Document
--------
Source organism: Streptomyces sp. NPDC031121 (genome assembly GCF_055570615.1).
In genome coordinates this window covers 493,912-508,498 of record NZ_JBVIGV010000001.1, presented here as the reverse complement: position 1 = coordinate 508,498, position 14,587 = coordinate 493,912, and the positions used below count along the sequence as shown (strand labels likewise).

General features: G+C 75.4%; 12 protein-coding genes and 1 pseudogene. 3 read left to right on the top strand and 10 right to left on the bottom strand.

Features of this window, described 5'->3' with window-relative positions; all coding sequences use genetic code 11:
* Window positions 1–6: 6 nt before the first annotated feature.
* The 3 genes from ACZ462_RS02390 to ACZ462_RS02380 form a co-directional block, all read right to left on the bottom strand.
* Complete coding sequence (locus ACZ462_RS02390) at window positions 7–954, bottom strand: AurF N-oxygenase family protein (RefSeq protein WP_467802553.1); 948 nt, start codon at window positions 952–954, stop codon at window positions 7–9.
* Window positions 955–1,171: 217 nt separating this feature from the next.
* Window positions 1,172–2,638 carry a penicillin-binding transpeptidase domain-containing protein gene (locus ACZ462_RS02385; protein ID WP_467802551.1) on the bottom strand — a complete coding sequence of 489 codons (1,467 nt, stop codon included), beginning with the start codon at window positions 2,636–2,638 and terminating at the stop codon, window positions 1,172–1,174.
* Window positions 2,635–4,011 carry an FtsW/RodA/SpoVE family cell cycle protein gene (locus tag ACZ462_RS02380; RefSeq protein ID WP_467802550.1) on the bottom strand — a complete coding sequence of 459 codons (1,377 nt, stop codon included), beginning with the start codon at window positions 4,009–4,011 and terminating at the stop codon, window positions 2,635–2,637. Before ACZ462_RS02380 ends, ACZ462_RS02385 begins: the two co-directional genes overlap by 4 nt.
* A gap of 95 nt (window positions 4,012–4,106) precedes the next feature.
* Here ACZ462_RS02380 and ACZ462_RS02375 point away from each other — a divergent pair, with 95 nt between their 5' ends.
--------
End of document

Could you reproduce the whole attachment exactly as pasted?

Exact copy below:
Source organism: Streptomyces sp. NPDC031121 (genome assembly GCF_055570615.1).
In genome coordinates this window covers 493,912-508,498 of record NZ_JBVIGV010000001.1, presented here as the reverse complement: position 1 = coordinate 508,498, position 14,587 = coordinate 493,912, and the positions used below count along the sequence as shown (strand labels likewise).

General features: G+C 75.4%; 12 protein-coding genes and 1 pseudogene. 3 read left to right on the top strand and 10 right to left on the bottom strand.

Features of this window, described 5'->3' with window-relative positions; all coding sequences use genetic code 11:
* Window positions 1–6: 6 nt before the first annotated feature.
* The 3 genes from ACZ462_RS02390 to ACZ462_RS02380 form a co-directional block, all read right to left on the bottom strand.
* Complete coding sequence (locus ACZ462_RS02390) at window positions 7–954, bottom strand: AurF N-oxygenase family protein (RefSeq protein WP_467802553.1); 948 nt, start codon at window positions 952–954, stop codon at window positions 7–9.
* Window positions 955–1,171: 217 nt separating this feature from the next.
* Window positions 1,172–2,638 carry a penicillin-binding transpeptidase domain-containing protein gene (locus ACZ462_RS02385; protein ID WP_467802551.1) on the bottom strand — a complete coding sequence of 489 codons (1,467 nt, stop codon included), beginning with the start codon at window positions 2,636–2,638 and terminating at the stop codon, window positions 1,172–1,174.
* Window positions 2,635–4,011 carry an FtsW/RodA/SpoVE family cell cycle protein gene (locus tag ACZ462_RS02380; RefSeq protein ID WP_467802550.1) on the bottom strand — a complete coding sequence of 459 codons (1,377 nt, stop codon included), beginning with the start codon at window positions 4,009–4,011 and terminating at the stop codon, window positions 2,635–2,637. Before ACZ462_RS02380 ends, ACZ462_RS02385 begins: the two co-directional genes overlap by 4 nt.
* A gap of 95 nt (window positions 4,012–4,106) precedes the next feature.
* Here ACZ462_RS02380 and ACZ462_RS02375 point away from each other — a divergent pair, with 95 nt between their 5' ends.